- Pruning: With sterilized gardening shears, cut any dead, damaged, or diseased leaves, and in spring, you can cut back a few stems to control growth.
- Repotting: Repot after 2-3 years or if your plant is rootbound. Use a pot 2-3 inches wider in diameter.
- Staking: Provide and train your plant on a moss pole, trellis, totem, etc.
The best way to propagate Philodendron Jerry Horne is by stem cutting in water or soil. Your stem cutting should at least have a node (the knobby part with aerial roots and where leaves attach).
However, you can also go for air layering, where you wrap moist sphagnum moss on a node of a selected stem while still attached to the mother plant. The sphagnum moss is moist and aerated, and when the node grows long enough roots, you can cut and transplant it.
Problems or issues
This plant isn’t susceptible to specific problems except those that usually affect Philodendron plants. Such issues include the following:
Your plant may have mealybugs, scale insects, thrips, and mites but are uncommon. Nonetheless, always check for their signs or bugs. Should you notice any, use insecticidal soaps or neem oil to manage these bugs.
The Common diseases that these aroids get are fungal or bacterial leaf spots. Luckily they are uncommon. Also, you can prevent them by maintaining proper sanitation and isolating new plants.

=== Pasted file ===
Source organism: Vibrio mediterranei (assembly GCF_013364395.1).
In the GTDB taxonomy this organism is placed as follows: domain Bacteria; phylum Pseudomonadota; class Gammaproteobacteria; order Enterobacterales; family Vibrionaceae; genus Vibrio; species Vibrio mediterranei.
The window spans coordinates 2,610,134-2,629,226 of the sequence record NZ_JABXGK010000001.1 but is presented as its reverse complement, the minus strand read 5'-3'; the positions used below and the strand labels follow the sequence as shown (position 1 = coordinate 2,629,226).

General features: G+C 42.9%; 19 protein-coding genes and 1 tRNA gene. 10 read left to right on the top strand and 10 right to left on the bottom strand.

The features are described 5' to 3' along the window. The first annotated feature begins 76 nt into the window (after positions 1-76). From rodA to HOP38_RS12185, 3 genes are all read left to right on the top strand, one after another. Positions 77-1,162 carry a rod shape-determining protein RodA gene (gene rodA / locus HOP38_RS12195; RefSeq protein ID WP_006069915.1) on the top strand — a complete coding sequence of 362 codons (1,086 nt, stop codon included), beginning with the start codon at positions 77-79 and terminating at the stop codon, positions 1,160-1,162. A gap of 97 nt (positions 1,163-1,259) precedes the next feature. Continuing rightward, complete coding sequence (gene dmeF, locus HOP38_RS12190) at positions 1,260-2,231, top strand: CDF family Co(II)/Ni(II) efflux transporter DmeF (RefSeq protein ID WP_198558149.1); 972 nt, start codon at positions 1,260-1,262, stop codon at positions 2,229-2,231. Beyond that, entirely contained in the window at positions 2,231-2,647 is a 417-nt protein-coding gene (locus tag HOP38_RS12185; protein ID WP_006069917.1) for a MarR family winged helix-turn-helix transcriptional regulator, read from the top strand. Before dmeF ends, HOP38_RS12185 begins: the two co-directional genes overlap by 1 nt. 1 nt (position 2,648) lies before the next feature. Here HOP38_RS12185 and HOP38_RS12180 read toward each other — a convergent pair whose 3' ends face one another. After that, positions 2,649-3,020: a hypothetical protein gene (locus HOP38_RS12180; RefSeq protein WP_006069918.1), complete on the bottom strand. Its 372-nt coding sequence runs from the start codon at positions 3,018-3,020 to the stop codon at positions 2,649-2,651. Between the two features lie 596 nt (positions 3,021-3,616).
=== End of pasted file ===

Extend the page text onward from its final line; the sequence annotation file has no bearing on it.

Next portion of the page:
3. Root rot
Root rot is a more prevalent issue to anyone fond of overwatering this aroid or has a poorly draining potting mix. Also, an oversized pot may contribute to this problem.
Signs include mushy stem base, stunted growth, wilting, leaves turning yellow, and mushy brown or black roots.
If there are still some healthy roots (tan or whitish), repot your plant, removing any decayed bits with sterilized gardening shears.
3. Leaf discoloration – yellowing or browning
Reasons for leaf discoloration in Jerry Horne Philodendron relate to growth conditions, care, and rarely pests and disease. For instance, leaves turning yellow often indicate overwatering. But low humidity, underwatering, heat stress, cold draft, and too much or little light may be possible causes. The other rare reason is nutritional deficiency.
On the other hand, brown tips or edges indicate water doesn’t reach these areas. Possible causes include underwatering, low humidity, too much light, heat stress, fertilizer burns, etc.
Lastly, brown, black or yellow spots may indicate diseases or pests. Look at other signs present to pinpoint the exact cause.
4. Drooping and leaves curling